Add to that, there’s the already capped Kieran Marmion in Connacht who has to battle with Caolin Blade for the nine jersey. There’s no shortage of scrum-halves in the country.
Munster have recently begun to turn the tide in terms of youth development and you now have a couple of guys queuing up to put the internationals under pressure for their position at home, never mind the bigger picture of the national side.
Craig Casey and Gavin Coombes are the most likely guys to pick up a green shirt next and it almost feels like ‘when’ as opposed to ‘if’. Coombes is another one high up the try scorers leaderboard in the Pro14. His destructive ball carrying has turned some heads this season. 
That’s without mentioning the imminent return of Joey Carbery, still only 25, and the real heir to the Johnny Sexton throne.
Once Carbery can return to action in the next few weeks and stay fit in the next couple of months, he’ll resume his position as the real threat to Sexton’s international standings.
There’s certainly no shortage of half-back potential around this small island, however, potential is no good to Andy Farrell until someone can create a closer competition with his captain.
The system that the IRFU have created is thriving at domestic level and will certainly welcome the challenge of facing South African teams in the next few months.
It was spoken about last year when Leinster went without any major challenge in the league and fell at the hands of the controversial European giants, Saracens.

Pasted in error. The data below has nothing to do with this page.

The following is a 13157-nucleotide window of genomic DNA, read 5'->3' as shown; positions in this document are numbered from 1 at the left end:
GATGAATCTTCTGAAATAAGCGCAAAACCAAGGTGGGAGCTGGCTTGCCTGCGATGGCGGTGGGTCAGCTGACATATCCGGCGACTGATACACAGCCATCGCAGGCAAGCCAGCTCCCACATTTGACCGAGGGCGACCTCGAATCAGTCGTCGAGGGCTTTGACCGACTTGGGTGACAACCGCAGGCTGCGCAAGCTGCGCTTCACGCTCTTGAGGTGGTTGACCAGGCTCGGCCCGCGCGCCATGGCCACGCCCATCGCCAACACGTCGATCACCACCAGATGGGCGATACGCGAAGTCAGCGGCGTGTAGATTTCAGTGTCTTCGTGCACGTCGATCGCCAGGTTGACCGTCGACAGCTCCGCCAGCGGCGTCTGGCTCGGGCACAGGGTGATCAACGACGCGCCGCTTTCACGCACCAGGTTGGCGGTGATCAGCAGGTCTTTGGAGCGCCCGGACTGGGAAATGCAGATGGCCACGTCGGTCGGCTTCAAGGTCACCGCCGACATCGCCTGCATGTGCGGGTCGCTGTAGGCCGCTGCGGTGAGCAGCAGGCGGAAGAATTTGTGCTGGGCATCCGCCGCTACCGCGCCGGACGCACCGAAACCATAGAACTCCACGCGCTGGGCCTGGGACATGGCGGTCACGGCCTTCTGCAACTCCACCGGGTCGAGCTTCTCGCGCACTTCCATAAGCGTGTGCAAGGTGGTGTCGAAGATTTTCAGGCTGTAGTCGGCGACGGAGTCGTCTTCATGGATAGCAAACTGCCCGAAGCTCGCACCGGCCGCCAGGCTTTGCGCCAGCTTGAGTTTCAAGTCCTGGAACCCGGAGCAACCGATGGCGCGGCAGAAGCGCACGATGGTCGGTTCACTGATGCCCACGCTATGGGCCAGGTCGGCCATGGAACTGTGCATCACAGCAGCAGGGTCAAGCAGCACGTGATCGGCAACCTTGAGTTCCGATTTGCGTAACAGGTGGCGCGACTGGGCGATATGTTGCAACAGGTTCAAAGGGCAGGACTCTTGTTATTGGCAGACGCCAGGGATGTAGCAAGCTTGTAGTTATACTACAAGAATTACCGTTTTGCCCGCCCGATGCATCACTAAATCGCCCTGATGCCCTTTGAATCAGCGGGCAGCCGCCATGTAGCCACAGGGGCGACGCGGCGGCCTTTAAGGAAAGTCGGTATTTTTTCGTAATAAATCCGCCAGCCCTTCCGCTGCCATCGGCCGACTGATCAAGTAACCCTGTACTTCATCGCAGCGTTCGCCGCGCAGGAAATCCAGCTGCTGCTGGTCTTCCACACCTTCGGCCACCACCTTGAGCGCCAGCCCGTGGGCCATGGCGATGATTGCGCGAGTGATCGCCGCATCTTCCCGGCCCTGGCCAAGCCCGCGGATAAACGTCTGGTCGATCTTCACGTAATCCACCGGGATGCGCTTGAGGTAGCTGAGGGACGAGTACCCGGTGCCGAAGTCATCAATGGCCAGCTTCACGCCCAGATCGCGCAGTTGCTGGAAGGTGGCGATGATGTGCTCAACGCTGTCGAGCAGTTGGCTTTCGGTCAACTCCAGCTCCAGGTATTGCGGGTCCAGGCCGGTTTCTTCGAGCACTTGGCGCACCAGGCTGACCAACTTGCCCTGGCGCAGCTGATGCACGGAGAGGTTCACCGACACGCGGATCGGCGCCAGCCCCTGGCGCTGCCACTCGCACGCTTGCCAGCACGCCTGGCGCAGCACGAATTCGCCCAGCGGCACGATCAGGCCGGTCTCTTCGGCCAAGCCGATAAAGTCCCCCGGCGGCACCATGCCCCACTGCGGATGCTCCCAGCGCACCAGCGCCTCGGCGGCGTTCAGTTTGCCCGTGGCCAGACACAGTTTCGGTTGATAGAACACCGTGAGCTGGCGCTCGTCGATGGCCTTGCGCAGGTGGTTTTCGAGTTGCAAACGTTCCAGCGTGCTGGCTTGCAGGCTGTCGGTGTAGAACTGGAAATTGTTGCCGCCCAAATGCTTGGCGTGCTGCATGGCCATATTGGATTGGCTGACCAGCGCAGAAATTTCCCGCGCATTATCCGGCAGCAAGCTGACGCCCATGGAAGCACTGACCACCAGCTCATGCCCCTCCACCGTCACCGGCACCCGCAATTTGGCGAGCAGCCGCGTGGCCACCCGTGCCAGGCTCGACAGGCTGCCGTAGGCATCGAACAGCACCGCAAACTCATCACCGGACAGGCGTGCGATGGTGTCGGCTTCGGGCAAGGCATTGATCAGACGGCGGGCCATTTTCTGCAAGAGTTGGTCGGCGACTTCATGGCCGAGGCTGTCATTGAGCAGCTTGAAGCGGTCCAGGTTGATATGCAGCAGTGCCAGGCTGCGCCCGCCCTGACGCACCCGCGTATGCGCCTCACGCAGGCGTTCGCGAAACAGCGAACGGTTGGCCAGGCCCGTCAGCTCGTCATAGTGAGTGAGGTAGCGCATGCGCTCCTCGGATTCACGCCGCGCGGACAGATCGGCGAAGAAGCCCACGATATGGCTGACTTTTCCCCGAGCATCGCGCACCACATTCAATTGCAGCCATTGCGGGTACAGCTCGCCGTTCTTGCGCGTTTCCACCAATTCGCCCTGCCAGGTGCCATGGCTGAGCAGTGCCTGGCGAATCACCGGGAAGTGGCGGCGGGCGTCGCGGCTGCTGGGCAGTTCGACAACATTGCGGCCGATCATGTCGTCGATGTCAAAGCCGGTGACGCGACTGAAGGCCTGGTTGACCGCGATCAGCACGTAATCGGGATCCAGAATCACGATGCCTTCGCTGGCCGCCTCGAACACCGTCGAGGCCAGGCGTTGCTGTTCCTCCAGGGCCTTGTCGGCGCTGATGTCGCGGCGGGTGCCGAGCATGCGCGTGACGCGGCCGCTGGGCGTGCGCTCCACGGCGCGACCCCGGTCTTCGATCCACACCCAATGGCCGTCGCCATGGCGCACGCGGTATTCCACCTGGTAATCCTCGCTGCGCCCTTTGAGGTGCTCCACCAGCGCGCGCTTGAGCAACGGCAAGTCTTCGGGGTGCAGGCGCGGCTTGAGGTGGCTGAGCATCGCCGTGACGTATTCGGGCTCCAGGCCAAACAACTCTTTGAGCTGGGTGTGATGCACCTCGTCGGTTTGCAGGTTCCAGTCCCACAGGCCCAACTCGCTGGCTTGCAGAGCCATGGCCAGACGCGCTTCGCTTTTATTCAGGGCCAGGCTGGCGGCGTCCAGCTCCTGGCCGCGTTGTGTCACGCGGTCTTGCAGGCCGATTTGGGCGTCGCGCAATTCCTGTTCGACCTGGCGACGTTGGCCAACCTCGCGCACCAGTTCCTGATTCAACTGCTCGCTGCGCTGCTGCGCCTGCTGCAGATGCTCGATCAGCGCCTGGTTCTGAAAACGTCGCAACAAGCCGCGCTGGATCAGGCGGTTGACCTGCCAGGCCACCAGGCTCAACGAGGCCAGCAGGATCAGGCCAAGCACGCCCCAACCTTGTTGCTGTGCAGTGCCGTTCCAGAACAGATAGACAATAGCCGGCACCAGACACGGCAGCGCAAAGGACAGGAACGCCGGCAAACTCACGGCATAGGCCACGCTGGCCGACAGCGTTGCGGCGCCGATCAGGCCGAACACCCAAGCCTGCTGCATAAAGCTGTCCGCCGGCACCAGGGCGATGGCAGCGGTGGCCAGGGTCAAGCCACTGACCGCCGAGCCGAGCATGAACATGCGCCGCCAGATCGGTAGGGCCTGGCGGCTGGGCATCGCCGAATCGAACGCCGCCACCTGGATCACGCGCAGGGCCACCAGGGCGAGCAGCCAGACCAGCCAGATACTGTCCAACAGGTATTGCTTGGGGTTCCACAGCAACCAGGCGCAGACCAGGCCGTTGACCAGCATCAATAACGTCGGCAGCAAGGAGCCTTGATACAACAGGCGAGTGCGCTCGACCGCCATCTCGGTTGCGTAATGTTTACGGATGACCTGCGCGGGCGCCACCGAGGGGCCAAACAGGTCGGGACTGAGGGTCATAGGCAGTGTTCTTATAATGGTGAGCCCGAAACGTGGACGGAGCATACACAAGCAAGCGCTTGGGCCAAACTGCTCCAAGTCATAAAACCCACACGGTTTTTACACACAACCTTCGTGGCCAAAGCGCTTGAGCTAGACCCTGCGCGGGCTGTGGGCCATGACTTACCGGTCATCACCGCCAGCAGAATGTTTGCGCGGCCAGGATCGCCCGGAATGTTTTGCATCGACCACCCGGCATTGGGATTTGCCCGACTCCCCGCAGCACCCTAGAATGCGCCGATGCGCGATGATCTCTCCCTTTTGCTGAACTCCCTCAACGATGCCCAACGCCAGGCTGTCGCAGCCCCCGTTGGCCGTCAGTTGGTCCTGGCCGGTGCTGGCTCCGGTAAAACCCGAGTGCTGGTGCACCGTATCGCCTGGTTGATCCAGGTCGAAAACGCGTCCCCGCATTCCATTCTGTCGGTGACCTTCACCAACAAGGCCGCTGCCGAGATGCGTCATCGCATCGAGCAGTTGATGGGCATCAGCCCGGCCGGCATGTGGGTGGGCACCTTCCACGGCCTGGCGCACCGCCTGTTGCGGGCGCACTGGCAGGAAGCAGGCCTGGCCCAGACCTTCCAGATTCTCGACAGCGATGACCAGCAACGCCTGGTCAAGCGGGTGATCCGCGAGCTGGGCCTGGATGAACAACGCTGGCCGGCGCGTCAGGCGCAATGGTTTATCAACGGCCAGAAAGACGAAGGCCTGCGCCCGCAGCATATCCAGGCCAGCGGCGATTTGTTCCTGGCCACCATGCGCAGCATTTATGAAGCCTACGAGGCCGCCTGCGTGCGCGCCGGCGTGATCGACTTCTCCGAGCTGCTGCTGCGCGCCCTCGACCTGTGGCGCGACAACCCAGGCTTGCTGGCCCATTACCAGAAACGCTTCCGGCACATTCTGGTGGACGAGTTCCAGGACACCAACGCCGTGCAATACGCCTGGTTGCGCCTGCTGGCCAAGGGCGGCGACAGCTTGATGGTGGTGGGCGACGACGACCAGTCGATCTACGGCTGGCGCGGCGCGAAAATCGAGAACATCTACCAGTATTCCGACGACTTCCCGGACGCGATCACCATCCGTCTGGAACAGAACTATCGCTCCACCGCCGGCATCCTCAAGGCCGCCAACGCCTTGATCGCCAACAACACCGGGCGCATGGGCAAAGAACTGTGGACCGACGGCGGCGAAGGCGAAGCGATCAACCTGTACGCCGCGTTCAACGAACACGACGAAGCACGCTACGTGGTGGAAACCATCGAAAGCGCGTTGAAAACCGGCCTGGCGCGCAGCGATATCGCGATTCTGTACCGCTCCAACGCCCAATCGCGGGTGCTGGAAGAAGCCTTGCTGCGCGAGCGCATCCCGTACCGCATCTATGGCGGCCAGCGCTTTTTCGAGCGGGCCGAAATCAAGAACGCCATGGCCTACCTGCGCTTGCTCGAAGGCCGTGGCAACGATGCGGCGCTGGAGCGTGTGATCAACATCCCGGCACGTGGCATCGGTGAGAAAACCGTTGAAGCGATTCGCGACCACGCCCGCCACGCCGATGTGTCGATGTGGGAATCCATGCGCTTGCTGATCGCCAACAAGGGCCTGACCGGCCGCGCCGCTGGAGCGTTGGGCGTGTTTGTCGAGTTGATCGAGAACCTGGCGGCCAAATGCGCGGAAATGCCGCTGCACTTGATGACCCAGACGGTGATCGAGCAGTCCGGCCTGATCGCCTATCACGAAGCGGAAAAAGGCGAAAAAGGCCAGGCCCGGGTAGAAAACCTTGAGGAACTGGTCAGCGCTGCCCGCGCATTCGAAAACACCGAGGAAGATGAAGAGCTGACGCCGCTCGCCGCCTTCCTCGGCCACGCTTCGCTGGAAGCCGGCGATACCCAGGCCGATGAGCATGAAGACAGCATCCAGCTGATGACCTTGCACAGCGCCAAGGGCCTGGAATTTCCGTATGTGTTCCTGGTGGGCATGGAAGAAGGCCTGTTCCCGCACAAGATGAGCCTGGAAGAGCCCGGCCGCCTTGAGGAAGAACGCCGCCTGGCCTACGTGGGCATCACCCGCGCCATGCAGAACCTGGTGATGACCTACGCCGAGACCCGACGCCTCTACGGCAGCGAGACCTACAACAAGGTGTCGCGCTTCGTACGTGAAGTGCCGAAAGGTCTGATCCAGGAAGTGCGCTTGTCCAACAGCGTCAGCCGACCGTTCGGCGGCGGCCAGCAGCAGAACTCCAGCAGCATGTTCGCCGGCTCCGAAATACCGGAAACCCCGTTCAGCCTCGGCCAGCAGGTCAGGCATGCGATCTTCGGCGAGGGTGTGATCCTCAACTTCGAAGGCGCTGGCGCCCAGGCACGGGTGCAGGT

A quote that was passed on to me is pertinent in this situation, “we don’t rise to the level of the expectation, we fall to the level of our training” and Leinster’s training in the Pro 14 hadn’t been challenging enough.
Now, you feel they are being challenged by their provincial rivals which should put the international team in a better place.
What’s the disconnect with the national side? 
Is it still the transition of thought process and management within the group? It’s been pointed out that Ireland are creating a lot of chances with space on the width but they haven’t been recognising that or executing the passes in the wider channels when these players are in a green shirt.
Quite often, it is something that they would easily perform in a domestic game. 
Maybe the national team needs to start rewarding domestic form but there’s a fine line between playing well in the league and stepping up to international honours.
It can’t be understated how big that increase in intensity is, but some players are showing enough potential on current viewing.
I was reminded recently about South Africa’s loss to Ireland in November 2017 – 38-3 was the score line in Dublin that day, yet it was the Rassie Erasmus revolution that transformed the under-performing South Africans into world champions while we stumbled backwards and exited the tournament early.
Ireland isn’t a country with the same systemic issues but it shows that we can build in the next two years to stake a claim at the next World Cup.
Not to be delusional about it, that is only if there’s progression and the right playing systems are developed along the way to transform the current under-performers into at least a top four side.
We have the player pool, it’s about using it right and developing a team that can compete on the highest stage.